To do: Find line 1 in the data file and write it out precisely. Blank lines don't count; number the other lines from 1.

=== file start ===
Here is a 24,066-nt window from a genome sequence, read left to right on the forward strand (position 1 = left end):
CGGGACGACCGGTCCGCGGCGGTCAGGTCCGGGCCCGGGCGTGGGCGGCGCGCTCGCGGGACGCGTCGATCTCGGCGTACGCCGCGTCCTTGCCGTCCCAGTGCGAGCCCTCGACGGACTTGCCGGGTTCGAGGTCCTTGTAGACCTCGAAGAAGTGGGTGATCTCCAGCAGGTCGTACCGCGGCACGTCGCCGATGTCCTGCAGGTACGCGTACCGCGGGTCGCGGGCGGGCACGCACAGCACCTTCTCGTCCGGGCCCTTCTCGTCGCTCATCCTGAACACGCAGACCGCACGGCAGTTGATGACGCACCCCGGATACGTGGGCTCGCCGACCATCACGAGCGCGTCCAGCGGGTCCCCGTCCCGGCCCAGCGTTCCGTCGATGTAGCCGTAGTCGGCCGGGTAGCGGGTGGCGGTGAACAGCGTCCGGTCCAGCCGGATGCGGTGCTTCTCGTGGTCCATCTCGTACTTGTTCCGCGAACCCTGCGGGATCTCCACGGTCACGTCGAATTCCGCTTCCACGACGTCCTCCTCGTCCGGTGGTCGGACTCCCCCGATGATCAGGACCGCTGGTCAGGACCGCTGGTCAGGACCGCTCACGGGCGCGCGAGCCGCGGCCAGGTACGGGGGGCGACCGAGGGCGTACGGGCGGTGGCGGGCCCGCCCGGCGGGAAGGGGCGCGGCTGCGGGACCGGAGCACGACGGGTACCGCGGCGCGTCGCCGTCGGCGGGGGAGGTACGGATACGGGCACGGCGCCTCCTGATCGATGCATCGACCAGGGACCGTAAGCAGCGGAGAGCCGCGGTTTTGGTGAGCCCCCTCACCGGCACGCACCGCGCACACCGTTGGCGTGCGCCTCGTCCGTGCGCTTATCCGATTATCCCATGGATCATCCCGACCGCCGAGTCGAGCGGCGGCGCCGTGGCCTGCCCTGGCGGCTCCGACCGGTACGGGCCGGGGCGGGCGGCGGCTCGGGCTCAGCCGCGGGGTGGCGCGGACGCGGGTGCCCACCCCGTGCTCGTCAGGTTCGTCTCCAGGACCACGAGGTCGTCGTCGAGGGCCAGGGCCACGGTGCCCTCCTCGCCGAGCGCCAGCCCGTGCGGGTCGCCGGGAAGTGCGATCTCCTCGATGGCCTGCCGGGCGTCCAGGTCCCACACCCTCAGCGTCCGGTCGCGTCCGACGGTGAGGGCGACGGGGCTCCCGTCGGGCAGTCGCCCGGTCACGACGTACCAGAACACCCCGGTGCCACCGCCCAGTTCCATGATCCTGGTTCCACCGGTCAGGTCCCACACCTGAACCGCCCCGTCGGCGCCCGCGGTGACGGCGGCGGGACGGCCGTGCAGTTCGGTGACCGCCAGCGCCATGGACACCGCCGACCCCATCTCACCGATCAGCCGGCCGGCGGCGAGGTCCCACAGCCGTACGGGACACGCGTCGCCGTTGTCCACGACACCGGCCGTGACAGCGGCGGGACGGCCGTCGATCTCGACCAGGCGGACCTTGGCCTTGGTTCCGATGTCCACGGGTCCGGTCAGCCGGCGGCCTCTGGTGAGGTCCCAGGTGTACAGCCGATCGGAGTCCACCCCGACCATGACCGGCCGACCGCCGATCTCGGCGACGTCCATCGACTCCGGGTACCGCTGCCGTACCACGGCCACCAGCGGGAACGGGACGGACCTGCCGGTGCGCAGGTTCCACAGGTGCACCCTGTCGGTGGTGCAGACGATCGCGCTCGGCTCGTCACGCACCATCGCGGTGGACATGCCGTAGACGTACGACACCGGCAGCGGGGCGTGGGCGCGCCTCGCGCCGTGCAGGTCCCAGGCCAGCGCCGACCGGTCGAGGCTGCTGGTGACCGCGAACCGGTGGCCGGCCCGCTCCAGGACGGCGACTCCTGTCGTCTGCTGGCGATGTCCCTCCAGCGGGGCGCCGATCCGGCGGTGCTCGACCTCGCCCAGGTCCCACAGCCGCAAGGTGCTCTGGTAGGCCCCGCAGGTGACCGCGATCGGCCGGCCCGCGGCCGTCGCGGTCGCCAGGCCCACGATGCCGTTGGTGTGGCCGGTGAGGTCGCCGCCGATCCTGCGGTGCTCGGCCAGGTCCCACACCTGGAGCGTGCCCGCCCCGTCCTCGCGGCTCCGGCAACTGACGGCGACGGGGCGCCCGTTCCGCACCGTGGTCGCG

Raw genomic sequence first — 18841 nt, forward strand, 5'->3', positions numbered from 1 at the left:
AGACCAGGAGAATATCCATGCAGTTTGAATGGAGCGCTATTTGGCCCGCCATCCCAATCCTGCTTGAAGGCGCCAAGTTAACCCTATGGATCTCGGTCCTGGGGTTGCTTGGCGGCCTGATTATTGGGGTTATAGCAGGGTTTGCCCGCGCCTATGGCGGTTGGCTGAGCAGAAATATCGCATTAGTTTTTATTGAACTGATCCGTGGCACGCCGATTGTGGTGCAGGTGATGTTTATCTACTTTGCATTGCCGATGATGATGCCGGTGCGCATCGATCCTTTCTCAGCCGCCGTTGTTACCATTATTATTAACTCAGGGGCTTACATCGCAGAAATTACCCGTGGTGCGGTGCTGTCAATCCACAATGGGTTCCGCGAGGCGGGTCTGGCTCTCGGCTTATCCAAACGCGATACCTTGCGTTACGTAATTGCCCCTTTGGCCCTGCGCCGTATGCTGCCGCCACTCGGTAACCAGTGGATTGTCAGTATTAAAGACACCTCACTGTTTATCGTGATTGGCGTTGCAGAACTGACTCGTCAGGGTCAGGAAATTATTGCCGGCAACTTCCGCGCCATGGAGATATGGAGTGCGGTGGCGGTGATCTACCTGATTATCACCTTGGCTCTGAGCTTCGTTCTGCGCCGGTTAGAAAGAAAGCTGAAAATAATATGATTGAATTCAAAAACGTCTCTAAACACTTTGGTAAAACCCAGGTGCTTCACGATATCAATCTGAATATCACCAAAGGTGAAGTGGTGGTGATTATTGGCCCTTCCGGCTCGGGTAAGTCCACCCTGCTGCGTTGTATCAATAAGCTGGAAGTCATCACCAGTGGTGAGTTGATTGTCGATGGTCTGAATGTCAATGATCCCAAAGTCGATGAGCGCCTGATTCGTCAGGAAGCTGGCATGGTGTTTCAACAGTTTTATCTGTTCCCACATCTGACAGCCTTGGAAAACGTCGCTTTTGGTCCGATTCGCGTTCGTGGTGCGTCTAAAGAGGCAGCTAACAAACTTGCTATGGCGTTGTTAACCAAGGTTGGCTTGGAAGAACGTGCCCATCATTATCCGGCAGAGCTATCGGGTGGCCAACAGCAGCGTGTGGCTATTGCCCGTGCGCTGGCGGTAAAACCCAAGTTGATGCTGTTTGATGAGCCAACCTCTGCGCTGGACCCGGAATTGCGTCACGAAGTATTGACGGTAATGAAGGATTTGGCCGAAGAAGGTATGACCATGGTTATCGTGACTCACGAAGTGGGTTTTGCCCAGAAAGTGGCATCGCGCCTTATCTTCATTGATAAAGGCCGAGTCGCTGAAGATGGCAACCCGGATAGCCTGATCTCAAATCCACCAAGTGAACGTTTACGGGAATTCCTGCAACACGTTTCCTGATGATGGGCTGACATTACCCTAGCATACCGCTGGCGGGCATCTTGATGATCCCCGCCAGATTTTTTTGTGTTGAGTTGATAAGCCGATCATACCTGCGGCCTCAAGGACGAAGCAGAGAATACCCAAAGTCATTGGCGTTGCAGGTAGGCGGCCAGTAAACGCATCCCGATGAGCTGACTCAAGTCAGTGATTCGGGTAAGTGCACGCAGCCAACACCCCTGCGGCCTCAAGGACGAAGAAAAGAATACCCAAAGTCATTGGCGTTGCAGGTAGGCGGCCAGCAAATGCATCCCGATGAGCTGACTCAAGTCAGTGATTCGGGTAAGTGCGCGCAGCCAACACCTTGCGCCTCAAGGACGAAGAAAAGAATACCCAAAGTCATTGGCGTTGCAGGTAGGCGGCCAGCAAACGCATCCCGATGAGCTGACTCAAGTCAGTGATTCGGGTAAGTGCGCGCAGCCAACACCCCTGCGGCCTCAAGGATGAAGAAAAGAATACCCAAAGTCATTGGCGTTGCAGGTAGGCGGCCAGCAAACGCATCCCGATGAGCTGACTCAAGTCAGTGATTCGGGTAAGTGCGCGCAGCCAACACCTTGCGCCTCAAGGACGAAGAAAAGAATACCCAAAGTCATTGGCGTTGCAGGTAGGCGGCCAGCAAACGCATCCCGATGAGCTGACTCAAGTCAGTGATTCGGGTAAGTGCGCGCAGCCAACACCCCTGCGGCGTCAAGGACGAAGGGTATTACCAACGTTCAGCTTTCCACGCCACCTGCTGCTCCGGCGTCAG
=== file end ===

Here is a 24,066-nt window from a genome sequence, read left to right on the forward strand (position 1 = left end):